-- Jason Christensen from Facebook
Yikes, hope they plan to add lanes to 515. Traffic is already horrible.
-- Crystal Harvill Roberts from Facebook
So much for retiring and moving up to Jasper in the future. The small town feel will be gone, your bread and butter retirees that pay property taxes will sell and move away to a more quiet area.
-- K Jackson Vallese from Facebook
Sooner or later they will use the B word ... BONDS. That is where the rubber meets the road. One thing is for certain, and that is that life in Pickens will never be the same. Just a couple of years ago, we touted that people moved here because of the lifestyle. That will be gone, and apparently that is no longer important.
-- From e-mail to editor
I’m surprised so many want this in Jasper. I like the small town feel, but to each his/her own.
-- Jesse Horne on Facebook
The benefits of failures, finding what you love, choosing what to think about, and being kind
If you Google “Best commencement speeches,” you’ll find a list of very recognizable names. Names like Steve Jobs, Neil Gaiman, J.K. Rowling, Winston Churchill, George Saunders, Oprah Winfrey, and, of course, the much applauded David Foster Wallace address at Kenyon College.
In 20-minute addresses these great innovators, thinkers, and writers attempt to inspire graduates to “find what you love,” “be responsible,” “be your own story,” and “become kinder.”
In his speech, Infinite Jest author David Foster Wallace said the freedom of real education and learning to be well-adjusted is consciously deciding what has meaning and what doesn’t.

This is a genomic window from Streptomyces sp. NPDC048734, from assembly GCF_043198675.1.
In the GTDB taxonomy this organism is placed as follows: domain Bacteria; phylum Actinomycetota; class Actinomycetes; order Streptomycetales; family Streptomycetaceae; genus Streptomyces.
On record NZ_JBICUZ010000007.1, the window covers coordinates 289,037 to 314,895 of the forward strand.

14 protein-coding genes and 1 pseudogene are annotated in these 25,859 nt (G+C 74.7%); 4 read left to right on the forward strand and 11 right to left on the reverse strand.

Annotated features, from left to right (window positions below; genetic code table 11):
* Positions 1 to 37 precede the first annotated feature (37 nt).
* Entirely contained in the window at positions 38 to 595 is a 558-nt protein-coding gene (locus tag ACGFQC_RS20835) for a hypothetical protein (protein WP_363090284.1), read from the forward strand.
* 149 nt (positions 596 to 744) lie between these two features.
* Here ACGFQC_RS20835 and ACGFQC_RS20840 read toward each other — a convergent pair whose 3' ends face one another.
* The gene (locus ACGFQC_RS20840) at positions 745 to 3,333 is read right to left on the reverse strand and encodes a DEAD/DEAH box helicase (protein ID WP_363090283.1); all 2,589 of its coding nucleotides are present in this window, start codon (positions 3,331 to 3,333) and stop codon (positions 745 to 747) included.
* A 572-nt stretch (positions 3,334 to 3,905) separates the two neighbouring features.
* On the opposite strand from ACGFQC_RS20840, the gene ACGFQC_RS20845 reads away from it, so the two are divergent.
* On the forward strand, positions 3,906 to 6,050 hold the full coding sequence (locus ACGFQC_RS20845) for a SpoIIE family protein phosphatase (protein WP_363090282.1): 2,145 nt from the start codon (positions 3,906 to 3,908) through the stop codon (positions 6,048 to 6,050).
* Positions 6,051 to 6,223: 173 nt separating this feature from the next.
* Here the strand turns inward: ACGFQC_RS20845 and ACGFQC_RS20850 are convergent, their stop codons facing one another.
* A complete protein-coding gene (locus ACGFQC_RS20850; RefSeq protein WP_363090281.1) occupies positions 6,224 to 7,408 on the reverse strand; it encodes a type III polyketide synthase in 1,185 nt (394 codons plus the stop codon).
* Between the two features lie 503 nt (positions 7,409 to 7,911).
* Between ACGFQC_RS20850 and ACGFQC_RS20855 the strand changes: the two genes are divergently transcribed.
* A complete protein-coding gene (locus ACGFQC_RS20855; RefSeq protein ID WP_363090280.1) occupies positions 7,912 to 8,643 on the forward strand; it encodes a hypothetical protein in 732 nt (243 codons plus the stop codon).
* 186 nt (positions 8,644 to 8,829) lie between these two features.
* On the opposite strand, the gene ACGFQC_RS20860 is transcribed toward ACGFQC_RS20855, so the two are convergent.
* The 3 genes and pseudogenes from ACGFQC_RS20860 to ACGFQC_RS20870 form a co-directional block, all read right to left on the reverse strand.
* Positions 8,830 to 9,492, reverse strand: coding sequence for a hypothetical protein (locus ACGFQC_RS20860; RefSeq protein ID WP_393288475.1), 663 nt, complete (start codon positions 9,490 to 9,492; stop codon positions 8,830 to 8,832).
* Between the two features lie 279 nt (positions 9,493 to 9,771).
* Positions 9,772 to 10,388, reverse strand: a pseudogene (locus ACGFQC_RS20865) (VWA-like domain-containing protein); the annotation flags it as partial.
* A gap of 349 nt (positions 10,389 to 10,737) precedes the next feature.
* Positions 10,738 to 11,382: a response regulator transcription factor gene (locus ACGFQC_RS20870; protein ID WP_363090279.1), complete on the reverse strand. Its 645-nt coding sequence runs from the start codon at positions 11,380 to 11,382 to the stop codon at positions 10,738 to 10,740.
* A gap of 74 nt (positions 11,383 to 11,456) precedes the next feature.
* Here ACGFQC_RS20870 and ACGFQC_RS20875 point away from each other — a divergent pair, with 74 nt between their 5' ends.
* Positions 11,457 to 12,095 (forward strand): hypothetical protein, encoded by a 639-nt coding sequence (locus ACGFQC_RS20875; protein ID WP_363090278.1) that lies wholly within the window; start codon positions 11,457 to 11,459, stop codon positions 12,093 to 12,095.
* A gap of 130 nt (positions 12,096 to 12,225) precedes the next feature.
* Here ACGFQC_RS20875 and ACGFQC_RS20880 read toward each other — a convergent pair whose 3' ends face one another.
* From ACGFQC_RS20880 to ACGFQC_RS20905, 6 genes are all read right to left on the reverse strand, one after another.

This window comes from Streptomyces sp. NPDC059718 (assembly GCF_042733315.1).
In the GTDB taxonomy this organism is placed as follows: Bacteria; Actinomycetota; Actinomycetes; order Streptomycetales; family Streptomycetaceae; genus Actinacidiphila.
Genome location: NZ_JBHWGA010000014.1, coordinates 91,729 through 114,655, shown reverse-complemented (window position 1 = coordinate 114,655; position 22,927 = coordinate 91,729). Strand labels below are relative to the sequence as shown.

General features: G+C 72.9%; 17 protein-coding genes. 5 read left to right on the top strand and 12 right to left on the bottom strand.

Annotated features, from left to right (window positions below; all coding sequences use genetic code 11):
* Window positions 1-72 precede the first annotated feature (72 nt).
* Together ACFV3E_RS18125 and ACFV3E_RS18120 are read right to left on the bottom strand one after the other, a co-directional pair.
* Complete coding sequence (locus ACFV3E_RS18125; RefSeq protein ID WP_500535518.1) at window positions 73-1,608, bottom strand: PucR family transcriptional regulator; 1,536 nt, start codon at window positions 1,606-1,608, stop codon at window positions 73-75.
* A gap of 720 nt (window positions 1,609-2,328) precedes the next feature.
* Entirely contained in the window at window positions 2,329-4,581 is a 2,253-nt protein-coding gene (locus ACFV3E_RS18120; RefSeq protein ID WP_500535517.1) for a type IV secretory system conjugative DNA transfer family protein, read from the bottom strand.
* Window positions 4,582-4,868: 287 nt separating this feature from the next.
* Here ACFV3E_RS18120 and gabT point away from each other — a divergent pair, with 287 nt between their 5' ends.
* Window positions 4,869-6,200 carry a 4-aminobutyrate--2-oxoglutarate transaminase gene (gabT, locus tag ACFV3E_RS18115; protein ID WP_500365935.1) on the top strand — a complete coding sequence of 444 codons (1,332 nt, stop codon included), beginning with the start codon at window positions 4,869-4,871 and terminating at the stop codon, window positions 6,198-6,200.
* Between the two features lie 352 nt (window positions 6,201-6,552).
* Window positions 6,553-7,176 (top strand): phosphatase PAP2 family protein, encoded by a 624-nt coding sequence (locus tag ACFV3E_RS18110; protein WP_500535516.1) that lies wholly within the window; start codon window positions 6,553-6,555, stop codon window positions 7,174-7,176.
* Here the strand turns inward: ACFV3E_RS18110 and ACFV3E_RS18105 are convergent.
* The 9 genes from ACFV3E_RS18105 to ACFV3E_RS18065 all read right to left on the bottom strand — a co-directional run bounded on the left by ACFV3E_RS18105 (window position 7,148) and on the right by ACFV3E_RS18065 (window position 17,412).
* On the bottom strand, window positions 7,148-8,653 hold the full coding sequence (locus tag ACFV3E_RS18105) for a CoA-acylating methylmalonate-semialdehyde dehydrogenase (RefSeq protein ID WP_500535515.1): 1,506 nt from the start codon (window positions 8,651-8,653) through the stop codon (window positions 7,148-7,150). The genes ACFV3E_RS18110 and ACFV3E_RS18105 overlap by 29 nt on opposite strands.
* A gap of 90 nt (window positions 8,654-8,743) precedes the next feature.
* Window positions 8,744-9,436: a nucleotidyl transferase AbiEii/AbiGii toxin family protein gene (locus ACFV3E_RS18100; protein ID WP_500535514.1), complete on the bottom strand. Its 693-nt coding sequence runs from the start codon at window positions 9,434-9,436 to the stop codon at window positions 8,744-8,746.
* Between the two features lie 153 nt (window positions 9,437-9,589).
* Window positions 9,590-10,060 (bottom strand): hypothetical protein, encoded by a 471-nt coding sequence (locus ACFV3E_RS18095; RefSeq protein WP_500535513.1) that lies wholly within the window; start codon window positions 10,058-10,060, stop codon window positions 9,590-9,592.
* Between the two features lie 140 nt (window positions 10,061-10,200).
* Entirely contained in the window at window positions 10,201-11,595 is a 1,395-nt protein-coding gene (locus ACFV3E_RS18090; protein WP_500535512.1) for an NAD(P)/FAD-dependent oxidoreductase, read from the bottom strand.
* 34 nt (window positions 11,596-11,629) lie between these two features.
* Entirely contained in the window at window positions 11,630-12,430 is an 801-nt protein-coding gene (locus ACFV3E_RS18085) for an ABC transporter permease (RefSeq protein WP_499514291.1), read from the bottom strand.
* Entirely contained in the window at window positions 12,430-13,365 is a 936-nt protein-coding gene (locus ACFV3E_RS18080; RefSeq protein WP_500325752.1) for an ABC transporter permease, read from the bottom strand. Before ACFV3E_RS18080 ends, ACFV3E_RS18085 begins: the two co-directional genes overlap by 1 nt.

He said, “learning how to think really means learning how to exercise some control over how and what you think. It means being conscious and aware enough to choose what you pay attention to and to choose how you construct meaning from experience. Because if you can not or will not exercise this kind of choice in adult life, you will be totally hosed.”
We hope our PHS graduates will find the the following speeches something to rely on after your final student walk on the campus Saturday.
“So why do I talk about the benefits of failure? Simply because failure meant a stripping away of the inessential. I stopped pretending to myself that I was anything other than what I was, and began to direct all my energy into finishing the only work that mattered to me. Had I really succeeded at anything else I might never have found the determination to succeed in the one arena I believed I truly belonged. I was set free, because my greatest fear had already been realized, and I was still alive, and I still had a daughter whom I adored, and I had an old typewriter and a big idea. And so rock bottom became the solid foundation on which I rebuilt my life.”